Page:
11/30 02:59 CST In Ukraine, seeing World Cup, playing soccer pose challenges
In Ukraine, seeing World Cup, playing soccer pose challenges
By JAMEY KEATEN
IRPIN, Ukraine (AP) --- Ukrainian video-game vendor Roman Kryvyi, fresh from a
soccer game on a snow-blanketed field in suburban Kyiv, sat up close to a TV in
a kebab shop as intermittent city power returned just in time for Tuesday's
World Cup game between Wales and England.
For the 22-year-old soccer buff, there was no question about which side to
support in the matchup: He remembers how he was crestfallen --- rolling on the
floor in despair and on the verge of tears --- when Wales ousted his beloved
Ukraine in the qualifiers. The grudge hasn't worn off.
"Only England! England has supported us in a military way," Kryvyi said,
overlooking the fact that England and Wales are both part of the United Kingdom
--- whose government has generously backed Ukraine with firepower and other
support as it tries to repel Russia's invasion. He wants England to go all the
With their team not having made the finals this year, many Ukrainian soccer
fans are throwing their support behind European countries that have backed
Ukraine's fight against Moscow's forces, or teams with greats like Portugal's
Cristiano Ronaldo or Lionel Messi of Argentina. Others just want to see
top-notch play, out of appreciation for the game.
For Ukrainians these days, soccer trails well behind mere survival in the order
of priorities. But the sport --- as in many places around the world --- can
offer an escape from the troubles of daily life. For players, running around a
field can offer up camaraderie and churn up body heat, and in this
war-battered, says simply: Life must go on. Watching the World Cup in Qatar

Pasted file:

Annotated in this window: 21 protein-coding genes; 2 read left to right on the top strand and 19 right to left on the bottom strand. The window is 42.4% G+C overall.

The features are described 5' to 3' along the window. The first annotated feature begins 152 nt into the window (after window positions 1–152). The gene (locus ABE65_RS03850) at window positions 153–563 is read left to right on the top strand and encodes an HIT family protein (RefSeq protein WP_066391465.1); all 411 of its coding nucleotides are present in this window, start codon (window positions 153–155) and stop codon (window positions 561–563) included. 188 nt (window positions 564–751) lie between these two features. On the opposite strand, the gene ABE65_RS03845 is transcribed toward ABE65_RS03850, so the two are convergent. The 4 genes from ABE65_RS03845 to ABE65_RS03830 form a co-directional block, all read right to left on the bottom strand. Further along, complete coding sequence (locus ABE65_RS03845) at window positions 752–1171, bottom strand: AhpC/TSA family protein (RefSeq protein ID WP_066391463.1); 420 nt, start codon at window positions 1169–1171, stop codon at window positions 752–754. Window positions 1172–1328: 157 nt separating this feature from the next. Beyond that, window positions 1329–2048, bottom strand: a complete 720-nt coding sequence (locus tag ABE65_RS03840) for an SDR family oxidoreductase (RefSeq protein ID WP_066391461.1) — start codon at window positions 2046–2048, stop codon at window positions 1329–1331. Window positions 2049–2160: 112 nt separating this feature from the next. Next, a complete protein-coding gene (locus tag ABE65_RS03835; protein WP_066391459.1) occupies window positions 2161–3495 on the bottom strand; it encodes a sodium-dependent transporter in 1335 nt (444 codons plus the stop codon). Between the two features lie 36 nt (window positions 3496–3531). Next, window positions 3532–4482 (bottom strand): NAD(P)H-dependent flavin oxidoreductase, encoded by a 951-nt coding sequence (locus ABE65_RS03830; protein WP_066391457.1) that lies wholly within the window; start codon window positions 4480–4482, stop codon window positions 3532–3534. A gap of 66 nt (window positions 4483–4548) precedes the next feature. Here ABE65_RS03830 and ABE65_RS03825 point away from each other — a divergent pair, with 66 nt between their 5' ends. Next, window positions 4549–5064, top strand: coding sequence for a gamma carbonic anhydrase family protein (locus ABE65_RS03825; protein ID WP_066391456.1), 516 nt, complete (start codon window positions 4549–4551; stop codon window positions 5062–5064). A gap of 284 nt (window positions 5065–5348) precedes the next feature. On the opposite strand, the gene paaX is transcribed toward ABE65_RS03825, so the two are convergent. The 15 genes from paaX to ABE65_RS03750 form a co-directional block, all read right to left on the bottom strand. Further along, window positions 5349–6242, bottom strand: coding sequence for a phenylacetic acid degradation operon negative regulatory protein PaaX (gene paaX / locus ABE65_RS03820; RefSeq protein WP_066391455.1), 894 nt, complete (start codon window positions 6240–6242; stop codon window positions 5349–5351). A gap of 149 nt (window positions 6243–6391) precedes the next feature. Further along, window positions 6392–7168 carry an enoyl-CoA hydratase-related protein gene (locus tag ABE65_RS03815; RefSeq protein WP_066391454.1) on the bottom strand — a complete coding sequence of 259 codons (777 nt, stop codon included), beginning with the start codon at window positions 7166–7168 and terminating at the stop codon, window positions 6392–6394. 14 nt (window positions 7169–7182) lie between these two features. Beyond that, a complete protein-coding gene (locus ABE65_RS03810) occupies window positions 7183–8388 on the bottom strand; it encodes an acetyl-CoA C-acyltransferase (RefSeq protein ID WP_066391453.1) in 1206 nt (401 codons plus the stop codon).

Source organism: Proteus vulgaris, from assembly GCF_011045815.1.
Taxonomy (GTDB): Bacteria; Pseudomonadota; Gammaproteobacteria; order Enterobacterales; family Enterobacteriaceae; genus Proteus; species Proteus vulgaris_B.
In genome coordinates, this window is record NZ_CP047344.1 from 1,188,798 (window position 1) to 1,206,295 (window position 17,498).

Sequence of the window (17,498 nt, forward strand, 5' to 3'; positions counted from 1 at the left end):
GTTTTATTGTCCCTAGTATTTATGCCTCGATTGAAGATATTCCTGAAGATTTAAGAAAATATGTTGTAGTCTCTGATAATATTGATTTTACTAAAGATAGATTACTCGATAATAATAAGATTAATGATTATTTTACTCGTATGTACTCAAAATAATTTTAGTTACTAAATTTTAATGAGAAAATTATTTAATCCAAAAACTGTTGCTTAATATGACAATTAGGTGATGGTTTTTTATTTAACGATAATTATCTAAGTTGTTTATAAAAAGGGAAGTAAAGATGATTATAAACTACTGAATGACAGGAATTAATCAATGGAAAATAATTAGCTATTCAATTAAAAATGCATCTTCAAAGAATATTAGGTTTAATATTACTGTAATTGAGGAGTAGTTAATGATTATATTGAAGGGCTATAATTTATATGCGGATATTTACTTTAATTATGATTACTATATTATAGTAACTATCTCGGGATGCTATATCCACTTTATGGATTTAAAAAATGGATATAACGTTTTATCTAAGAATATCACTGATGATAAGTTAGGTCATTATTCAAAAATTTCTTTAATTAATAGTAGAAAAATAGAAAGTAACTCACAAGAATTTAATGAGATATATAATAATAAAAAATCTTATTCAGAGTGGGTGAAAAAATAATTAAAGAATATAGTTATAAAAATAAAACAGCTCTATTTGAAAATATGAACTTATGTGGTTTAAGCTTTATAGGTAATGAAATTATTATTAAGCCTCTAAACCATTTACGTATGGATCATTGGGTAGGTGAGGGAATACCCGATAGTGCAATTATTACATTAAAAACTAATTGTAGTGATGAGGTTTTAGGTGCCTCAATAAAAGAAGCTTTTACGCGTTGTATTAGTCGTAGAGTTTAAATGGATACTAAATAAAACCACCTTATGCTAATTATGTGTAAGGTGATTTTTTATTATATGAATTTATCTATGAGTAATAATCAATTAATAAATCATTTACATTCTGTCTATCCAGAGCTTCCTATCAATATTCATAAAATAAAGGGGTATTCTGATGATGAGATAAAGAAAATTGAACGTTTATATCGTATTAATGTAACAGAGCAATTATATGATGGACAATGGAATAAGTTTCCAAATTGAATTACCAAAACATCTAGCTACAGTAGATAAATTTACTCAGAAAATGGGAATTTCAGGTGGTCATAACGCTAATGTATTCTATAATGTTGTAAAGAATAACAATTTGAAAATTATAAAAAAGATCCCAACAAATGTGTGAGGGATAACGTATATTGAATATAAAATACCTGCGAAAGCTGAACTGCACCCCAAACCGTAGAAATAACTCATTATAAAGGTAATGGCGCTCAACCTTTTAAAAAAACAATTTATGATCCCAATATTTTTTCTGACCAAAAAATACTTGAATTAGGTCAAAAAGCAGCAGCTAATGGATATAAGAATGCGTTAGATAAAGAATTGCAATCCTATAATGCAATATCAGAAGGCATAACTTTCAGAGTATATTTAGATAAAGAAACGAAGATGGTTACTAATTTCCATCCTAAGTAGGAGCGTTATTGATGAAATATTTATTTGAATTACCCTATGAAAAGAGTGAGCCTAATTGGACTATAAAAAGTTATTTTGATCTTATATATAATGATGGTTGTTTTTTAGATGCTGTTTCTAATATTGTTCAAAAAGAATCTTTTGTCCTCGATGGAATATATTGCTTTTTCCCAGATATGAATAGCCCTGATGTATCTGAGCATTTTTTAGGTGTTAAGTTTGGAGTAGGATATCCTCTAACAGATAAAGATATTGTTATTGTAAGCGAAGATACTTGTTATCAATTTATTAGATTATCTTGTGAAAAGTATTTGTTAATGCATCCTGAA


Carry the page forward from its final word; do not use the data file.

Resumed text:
gives a sense of connection to the rest of the world.
Like many fans in Ukraine, Kryvyi and teammate Hlib Kuian, 21, were far from
certain that they would be able to see the England-Wales match. Russian
military strikes in recent weeks have devastated power plants, rendered
internet services uncertain and affected basics like water and heating --- on
top of the deaths and injuries they have caused.
Only minutes before Tuesday evening's match, which England ended up winning
3-0, Mazza Cafe kebab-stand operator Mashrabjan Haydarov spotted that the
lights had come back on in an apartment building across the street, so he
turned off the generator outside that had been powering his bulbs and TV, and
switched back to the local grid.
Then, even though the electricity was back, the internet popped off
momentarily. The friends, accustomed to daily setbacks large and small,
shrugged off the delay until the service rebooted. They also had to return home
right when the match was set to end because of an 11 p.m. wartime curfew.
"In my house. I have no internet, so it's a big problem for me," said Kuian, an
economics student. The only alternative to going out to see the match, he said,
was watching it on his mobile phone's small screen.
For all their interest in watching the World Cup, Kuian and Kryvyi prefer being
on the field themselves.
As night fell, their team joined up with two others on a fenced-in field in a
public park in Irpin, a town that Russian forces occupied earlier this year ---
and their pullout exposed suspected atrocities committed against civilians.
In yet another sign of the Ukrainian resourcefulness that has become legendary
in their war-battered country, the teams purchased and strung up lights to
illuminate the field, and powered them up with an old --- and recharged --- car
battery on the sideline. One player got up on a motorized scooter to shovel off
the field, as snowflakes continued to fall.
Time was that they would have preferred to play in Irpin's larger stadium, but
it was pockmarked by craters and a nearby cultural center gutted as Ukrainian
and Russian forces battled for control of the town.
As for the obstacles to soccer-playing, electricity shortages and other woes,
Kuian is taking them in stride.
"I have to live with it. I know who made this (happen)," he said. "I know that
the Russian Federation wants that I live like this."
Vasilisa Stepanenko in Irpin, Ukraine, contributed to this report.